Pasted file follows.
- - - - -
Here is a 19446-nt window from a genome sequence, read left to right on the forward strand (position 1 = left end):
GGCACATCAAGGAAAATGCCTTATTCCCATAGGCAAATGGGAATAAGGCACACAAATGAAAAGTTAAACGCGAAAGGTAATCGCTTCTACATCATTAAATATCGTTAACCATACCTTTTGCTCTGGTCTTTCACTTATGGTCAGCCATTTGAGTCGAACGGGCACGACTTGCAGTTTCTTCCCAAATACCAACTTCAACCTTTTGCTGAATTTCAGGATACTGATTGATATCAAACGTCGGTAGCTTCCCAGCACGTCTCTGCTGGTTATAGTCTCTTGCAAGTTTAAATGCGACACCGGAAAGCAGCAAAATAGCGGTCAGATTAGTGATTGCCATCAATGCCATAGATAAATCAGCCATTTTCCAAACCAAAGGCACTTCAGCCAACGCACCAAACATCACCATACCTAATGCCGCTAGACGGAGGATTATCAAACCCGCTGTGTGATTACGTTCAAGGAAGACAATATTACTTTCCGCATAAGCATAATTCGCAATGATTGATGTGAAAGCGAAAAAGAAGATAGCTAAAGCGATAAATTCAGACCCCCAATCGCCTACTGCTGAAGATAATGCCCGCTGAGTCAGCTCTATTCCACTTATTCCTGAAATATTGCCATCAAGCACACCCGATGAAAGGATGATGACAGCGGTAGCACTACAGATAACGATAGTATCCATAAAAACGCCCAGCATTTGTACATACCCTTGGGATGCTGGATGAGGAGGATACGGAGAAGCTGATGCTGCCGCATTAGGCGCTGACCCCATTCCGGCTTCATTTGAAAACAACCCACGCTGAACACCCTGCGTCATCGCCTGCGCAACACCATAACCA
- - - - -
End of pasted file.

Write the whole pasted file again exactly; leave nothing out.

Here is a 19446-nt window from a genome sequence, read left to right on the forward strand (position 1 = left end):
GGCACATCAAGGAAAATGCCTTATTCCCATAGGCAAATGGGAATAAGGCACACAAATGAAAAGTTAAACGCGAAAGGTAATCGCTTCTACATCATTAAATATCGTTAACCATACCTTTTGCTCTGGTCTTTCACTTATGGTCAGCCATTTGAGTCGAACGGGCACGACTTGCAGTTTCTTCCCAAATACCAACTTCAACCTTTTGCTGAATTTCAGGATACTGATTGATATCAAACGTCGGTAGCTTCCCAGCACGTCTCTGCTGGTTATAGTCTCTTGCAAGTTTAAATGCGACACCGGAAAGCAGCAAAATAGCGGTCAGATTAGTGATTGCCATCAATGCCATAGATAAATCAGCCATTTTCCAAACCAAAGGCACTTCAGCCAACGCACCAAACATCACCATACCTAATGCCGCTAGACGGAGGATTATCAAACCCGCTGTGTGATTACGTTCAAGGAAGACAATATTACTTTCCGCATAAGCATAATTCGCAATGATTGATGTGAAAGCGAAAAAGAAGATAGCTAAAGCGATAAATTCAGACCCCCAATCGCCTACTGCTGAAGATAATGCCCGCTGAGTCAGCTCTATTCCACTTATTCCTGAAATATTGCCATCAAGCACACCCGATGAAAGGATGATGACAGCGGTAGCACTACAGATAACGATAGTATCCATAAAAACGCCCAGCATTTGTACATACCCTTGGGATGCTGGATGAGGAGGATACGGAGAAGCTGATGCTGCCGCATTAGGCGCTGACCCCATTCCGGCTTCATTTGAAAACAACCCACGCTGAACACCCTGCGTCATCGCCTGCGCAACACCATAACCA